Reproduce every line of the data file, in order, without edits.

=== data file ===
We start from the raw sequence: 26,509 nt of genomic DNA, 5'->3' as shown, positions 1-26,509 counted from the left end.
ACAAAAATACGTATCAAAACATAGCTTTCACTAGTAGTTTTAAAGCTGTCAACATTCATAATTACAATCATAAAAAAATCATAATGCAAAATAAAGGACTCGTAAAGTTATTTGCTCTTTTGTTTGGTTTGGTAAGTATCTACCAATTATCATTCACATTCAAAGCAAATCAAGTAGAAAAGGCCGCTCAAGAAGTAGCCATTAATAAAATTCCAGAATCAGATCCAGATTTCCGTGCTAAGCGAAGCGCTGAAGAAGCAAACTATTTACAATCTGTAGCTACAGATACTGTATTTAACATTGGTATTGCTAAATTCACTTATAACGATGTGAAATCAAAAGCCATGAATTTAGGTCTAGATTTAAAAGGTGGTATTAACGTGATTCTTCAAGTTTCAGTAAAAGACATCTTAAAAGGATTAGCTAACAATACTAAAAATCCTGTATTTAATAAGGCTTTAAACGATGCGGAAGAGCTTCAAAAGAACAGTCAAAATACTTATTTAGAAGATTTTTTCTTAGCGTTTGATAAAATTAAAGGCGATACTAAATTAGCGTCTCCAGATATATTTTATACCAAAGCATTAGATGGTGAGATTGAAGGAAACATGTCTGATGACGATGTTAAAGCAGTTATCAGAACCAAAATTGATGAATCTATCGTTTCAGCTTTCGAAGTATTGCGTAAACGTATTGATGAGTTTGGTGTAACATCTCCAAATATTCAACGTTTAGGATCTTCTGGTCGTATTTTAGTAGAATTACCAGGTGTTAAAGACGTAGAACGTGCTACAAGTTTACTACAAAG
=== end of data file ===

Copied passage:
We start from the raw sequence: 26,509 nt of genomic DNA, 5'->3' as shown, positions 1-26,509 counted from the left end.
ACAAAAATACGTATCAAAACATAGCTTTCACTAGTAGTTTTAAAGCTGTCAACATTCATAATTACAATCATAAAAAAATCATAATGCAAAATAAAGGACTCGTAAAGTTATTTGCTCTTTTGTTTGGTTTGGTAAGTATCTACCAATTATCATTCACATTCAAAGCAAATCAAGTAGAAAAGGCCGCTCAAGAAGTAGCCATTAATAAAATTCCAGAATCAGATCCAGATTTCCGTGCTAAGCGAAGCGCTGAAGAAGCAAACTATTTACAATCTGTAGCTACAGATACTGTATTTAACATTGGTATTGCTAAATTCACTTATAACGATGTGAAATCAAAAGCCATGAATTTAGGTCTAGATTTAAAAGGTGGTATTAACGTGATTCTTCAAGTTTCAGTAAAAGACATCTTAAAAGGATTAGCTAACAATACTAAAAATCCTGTATTTAATAAGGCTTTAAACGATGCGGAAGAGCTTCAAAAGAACAGTCAAAATACTTATTTAGAAGATTTTTTCTTAGCGTTTGATAAAATTAAAGGCGATACTAAATTAGCGTCTCCAGATATATTTTATACCAAAGCATTAGATGGTGAGATTGAAGGAAACATGTCTGATGACGATGTTAAAGCAGTTATCAGAACCAAAATTGATGAATCTATCGTTTCAGCTTTCGAAGTATTGCGTAAACGTATTGATGAGTTTGGTGTAACATCTCCAAATATTCAACGTTTAGGATCTTCTGGTCGTATTTTAGTAGAATTACCAGGTGTTAAAGACGTAGAACGTGCTACAAGTTTACTACAAAG